The 13th Floor

See You, Space Cowboy: Why COWBOY BEBOP is Anime For People Who Don’t Like Anime

Last week you may have seen a bunch of hubbub about a show called COWBOY BEBOP. Word on the web is that the classic anime is destined for a live action remake and that has a lot of people feeling a lot of different stuff. Some of you are worried. Some are angry. Some are excited. Some of you may even be thinking, “what the hell is COWBOY BEBOP?”

The easy answer is this – COWBOY BEBOP is a 26 episode* anime (and a feature film that you don’t need) about a team of bounty hunters working in a future where humanity has colonized other planets in the universe. These three cowboys – Spike Spiegel, Faye Valentine, and Jet Black – travel around with an androgynous teenager and a super smart dog as they hunt down wanted men and women. Each member of the team (which isn’t called Cowboy Bebop – the team has no name, they just hang out) has a secret past that pushes them to, more often than not, do the right thing over the thing that will get them paid.

Each member of the team has their own specialty – Spike, who was born on Mars and worships at the altar of Bruce Lee, is an amazing fighter and one hell of a detective. Faye, a woman out of time, is a superb con artist as well as an escape artist. Jet is a hard as nails mechanic who tries to do things by the book and takes advice from long dead saxophonist Charlie Parker. Ed the teenager is a computer genius who, along with Einstein the dog, keeps things running.

Considering that the show is 20 years old, the animation is still some of the best out there, and the overall story, which I won’t spoil here, holds up so very well. COWBOY BEBOP has a ranking as the anime that people who don’t like anime will love, and it is true. Why? Because COWBOY BEBOP is an American story told through Japanese eyes.

For many of us who never got into anime, the biggest issue is that anime tends to put style before character. There’s nothing wrong with that, it just isn’t our bag. We like our entertainment to be more about the character than about the look. That isn’t to say that look isn’t important, just that story matters more to us. That is why COWBOY BEBOP can work for you even if you don’t dig on anime – the series, while flowing with style, is really about the characters and story with a healthy look at American pop culture from the lense of another country.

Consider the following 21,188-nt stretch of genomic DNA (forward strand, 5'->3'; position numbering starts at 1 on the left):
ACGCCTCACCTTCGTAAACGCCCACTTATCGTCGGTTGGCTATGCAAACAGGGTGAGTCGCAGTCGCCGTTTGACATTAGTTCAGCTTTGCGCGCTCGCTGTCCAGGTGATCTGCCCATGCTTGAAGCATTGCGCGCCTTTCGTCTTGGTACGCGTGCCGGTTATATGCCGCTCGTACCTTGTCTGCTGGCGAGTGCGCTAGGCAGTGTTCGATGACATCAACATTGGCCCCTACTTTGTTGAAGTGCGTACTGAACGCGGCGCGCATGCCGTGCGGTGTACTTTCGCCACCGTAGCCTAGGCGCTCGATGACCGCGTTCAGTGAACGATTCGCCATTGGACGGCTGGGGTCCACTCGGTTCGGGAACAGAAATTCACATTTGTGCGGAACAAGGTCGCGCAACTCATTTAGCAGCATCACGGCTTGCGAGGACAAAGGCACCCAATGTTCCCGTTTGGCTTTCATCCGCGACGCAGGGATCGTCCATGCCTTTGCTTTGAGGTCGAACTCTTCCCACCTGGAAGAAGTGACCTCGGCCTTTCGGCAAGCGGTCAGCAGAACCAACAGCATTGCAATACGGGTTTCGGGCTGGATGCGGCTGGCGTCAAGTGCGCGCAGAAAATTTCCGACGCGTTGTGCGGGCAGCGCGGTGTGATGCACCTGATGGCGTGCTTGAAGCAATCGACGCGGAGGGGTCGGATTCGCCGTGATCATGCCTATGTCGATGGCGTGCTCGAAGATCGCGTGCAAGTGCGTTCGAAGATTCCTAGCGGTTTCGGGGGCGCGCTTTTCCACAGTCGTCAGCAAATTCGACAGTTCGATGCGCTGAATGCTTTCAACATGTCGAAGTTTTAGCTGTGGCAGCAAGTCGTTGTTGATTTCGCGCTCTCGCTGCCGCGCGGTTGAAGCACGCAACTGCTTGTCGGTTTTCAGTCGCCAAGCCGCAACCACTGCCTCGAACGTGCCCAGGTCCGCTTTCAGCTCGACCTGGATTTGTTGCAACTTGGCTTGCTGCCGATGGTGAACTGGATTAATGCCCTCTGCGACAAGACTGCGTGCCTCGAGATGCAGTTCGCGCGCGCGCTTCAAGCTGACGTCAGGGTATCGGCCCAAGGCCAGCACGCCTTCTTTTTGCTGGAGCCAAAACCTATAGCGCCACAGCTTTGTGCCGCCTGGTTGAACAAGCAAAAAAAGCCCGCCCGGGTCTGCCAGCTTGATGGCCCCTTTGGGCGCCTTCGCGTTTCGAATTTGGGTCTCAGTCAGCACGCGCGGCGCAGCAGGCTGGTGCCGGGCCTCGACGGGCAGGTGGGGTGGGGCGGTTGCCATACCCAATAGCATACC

Everything about the show, from the name to the jazz score to the more adult A-TEAM feeling all screams American, and creator Shinichirō Watanabe planned it that way. Along with obvious inspirations like John Woo, Watanabe and his team looked at American movies, mainly westerns and noir films, for reference, steeping the show in the American lore of the wild west, Native American shamanism, film noir, and American made music.

All the while, Watanabe made a conscious decision to never have the story travel to the United States, though the actions of the country can be felt throughout the series. While COWBOY BEBOP isn’t the first anime to use US pop culture, it is the one that handled it best. Where so much future set anime pulls from BLADE RUNNER, COWBOY BEBOP looks for the deeper state of what makes American films and TV work. Well before our own studios would figure out that viewers would reward TV shows that used an episodic style to tell the story, COWBOY BEBOP made it clear early into its run that the story would only last so long.

This isn’t to say that COWBOY BEBOP hides from its anime roots. From the look of the series, to much of the humor and pacing, this is definitively anime, but the skeleton of the series, the pieces that really make the show stand out, are taken from a more American storytelling format.